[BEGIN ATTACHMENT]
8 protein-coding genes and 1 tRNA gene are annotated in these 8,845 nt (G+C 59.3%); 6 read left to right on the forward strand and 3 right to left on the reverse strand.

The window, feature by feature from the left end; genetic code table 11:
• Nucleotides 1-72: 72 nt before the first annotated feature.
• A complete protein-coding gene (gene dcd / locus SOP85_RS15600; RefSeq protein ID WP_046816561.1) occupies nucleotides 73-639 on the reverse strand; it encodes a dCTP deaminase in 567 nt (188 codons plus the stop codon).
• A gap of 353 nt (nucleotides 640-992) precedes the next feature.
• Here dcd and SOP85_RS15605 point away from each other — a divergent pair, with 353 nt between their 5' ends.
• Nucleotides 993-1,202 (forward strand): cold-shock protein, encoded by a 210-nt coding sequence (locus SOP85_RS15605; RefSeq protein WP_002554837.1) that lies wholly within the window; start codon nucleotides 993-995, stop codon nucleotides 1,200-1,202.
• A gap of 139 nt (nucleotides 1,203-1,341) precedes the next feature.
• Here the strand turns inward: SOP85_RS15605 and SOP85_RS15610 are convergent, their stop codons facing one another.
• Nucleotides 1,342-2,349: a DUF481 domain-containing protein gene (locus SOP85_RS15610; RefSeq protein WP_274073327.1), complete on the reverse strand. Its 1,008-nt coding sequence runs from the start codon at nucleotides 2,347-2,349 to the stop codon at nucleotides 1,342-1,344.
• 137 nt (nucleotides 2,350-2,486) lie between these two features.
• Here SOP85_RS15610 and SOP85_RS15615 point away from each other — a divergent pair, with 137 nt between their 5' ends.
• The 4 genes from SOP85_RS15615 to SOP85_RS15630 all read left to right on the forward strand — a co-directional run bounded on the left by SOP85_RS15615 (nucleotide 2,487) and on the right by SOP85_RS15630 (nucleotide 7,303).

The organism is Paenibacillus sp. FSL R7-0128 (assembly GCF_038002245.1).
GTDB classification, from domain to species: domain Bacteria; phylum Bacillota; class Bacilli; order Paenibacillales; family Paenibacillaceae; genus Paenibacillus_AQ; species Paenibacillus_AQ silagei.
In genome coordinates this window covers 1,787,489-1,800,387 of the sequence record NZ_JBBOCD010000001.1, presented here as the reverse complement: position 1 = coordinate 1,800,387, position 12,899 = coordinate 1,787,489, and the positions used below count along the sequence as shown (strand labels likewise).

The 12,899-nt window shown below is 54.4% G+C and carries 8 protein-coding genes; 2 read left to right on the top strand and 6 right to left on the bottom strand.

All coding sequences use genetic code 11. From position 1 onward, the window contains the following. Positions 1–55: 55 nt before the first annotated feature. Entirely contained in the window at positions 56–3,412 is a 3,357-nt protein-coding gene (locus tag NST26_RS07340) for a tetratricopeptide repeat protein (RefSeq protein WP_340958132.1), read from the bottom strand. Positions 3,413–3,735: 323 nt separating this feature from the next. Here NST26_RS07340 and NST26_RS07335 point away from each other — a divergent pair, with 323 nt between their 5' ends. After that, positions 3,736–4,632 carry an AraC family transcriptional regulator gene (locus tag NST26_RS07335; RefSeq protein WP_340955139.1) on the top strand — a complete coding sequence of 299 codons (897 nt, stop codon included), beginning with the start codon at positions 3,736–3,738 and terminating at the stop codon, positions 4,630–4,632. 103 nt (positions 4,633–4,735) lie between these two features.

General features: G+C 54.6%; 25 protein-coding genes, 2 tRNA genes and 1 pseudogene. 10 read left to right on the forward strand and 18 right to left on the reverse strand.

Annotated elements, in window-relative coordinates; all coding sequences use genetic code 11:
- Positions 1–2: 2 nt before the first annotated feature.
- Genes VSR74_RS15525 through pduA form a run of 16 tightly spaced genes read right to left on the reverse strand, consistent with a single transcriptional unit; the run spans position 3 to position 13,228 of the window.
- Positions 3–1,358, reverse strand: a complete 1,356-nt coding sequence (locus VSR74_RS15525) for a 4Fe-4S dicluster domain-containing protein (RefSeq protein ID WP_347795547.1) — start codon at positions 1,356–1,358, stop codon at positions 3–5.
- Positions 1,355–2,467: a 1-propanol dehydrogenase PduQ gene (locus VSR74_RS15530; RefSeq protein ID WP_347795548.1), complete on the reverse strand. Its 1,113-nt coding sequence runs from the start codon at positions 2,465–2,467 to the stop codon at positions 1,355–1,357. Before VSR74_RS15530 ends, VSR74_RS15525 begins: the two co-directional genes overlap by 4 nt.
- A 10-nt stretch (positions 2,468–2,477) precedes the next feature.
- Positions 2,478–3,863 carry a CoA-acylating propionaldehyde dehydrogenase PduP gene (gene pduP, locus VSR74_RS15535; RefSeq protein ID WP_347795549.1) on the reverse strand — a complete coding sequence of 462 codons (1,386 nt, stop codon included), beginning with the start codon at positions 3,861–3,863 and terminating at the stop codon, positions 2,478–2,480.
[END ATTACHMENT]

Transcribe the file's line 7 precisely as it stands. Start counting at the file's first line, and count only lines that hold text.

• Nucleotides 993-1,202 (forward strand): cold-shock protein, encoded by a 210-nt coding sequence (locus SOP85_RS15605; RefSeq protein WP_002554837.1) that lies wholly within the window; start codon nucleotides 993-995, stop codon nucleotides 1,200-1,202.